WikiLeaks Says Tech Firms Slow to Co-operate on Patching
WikiLeaks founder Julian Assange has claimed that some US tech giants affected by the recent “Vault7” leak of CIA exploits have been slow to co-operate because of a conflict of interest with their government work.
The whistleblower site made public a treasure trove of info on vulnerabilities developed by the agency to hack products and services from the likes of Microsoft, Google, Apple, WhatsApp and Cisco, as well as many non-US firms.
Although they shone a light on shady intelligence practices, the leaks have also given black hat hackers a gold mine of info which could help them craft their own cyber-attacks against innocent users.
WikiLeaks’ editor-in-chief noted in an update over the weekend that Mozilla and others had “exchanged letters” with the non-profit and received technical details on some of the vulnerabilities – which were not made public in the initial release.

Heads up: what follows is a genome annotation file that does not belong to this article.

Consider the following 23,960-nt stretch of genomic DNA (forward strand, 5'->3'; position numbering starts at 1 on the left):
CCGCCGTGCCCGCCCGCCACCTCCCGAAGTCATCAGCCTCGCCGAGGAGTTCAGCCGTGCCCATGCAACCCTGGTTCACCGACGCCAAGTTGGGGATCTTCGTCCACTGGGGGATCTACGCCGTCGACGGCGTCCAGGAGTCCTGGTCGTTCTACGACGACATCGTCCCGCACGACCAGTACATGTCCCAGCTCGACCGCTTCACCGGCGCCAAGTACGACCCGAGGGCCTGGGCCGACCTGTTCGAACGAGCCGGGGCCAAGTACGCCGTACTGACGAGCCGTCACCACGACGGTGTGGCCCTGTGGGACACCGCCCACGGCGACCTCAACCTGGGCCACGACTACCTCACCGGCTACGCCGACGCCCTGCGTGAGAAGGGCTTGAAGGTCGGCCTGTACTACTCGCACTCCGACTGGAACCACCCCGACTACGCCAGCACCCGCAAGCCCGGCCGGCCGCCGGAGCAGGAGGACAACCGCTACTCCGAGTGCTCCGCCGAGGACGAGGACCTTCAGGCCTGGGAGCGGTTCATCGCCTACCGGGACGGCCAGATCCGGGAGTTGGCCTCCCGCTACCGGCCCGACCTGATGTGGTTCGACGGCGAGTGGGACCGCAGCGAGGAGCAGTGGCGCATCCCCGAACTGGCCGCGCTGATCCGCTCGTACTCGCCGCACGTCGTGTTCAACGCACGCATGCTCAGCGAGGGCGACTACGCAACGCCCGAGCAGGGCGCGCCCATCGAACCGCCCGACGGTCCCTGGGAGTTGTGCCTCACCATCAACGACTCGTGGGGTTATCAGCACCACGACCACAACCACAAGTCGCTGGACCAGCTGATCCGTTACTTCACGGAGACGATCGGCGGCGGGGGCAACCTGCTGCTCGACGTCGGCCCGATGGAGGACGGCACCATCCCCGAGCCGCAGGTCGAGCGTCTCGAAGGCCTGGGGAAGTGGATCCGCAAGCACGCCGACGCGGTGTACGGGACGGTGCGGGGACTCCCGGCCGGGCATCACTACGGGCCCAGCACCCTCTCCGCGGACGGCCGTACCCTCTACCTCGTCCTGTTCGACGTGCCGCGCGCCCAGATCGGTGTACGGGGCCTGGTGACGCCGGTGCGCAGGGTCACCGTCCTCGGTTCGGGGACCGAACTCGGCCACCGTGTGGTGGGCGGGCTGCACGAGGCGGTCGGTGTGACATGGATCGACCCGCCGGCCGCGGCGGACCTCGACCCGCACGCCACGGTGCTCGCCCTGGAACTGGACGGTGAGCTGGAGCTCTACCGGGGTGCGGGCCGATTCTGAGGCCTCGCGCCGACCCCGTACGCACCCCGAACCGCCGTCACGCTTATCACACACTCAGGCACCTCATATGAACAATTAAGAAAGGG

However, he claimed: “Google and some other companies have yet to respond other than to confirm receipt of our initial approach.”
Assange added that most of these “lagging companies” have a conflict of interest because they carry out sensitive work with US government agencies.
“In practice such associations limit industry staff with US security clearances from fixing holes based on leaked information from the CIA. Should such companies choose to not secure their users against CIA or NSA attacks users may prefer organizations such as Mozilla or European companies that prioritize their users over government contracts.”
Assange signed off by warning that if such firms continue to “drag their feet”, WikiLeaks will compile and publish a league table ranking their responsiveness and “government entanglements” for users.
The organization is thought to be keen on holding the affected companies to a 90-day disclosure deadline, in the manner of Google’s own Project Zero initiative.
One organization affected by the leaks, Cisco, has already released an advisory on Friday for a bug affecting over 300 switch models.
Source: Information Security Magazine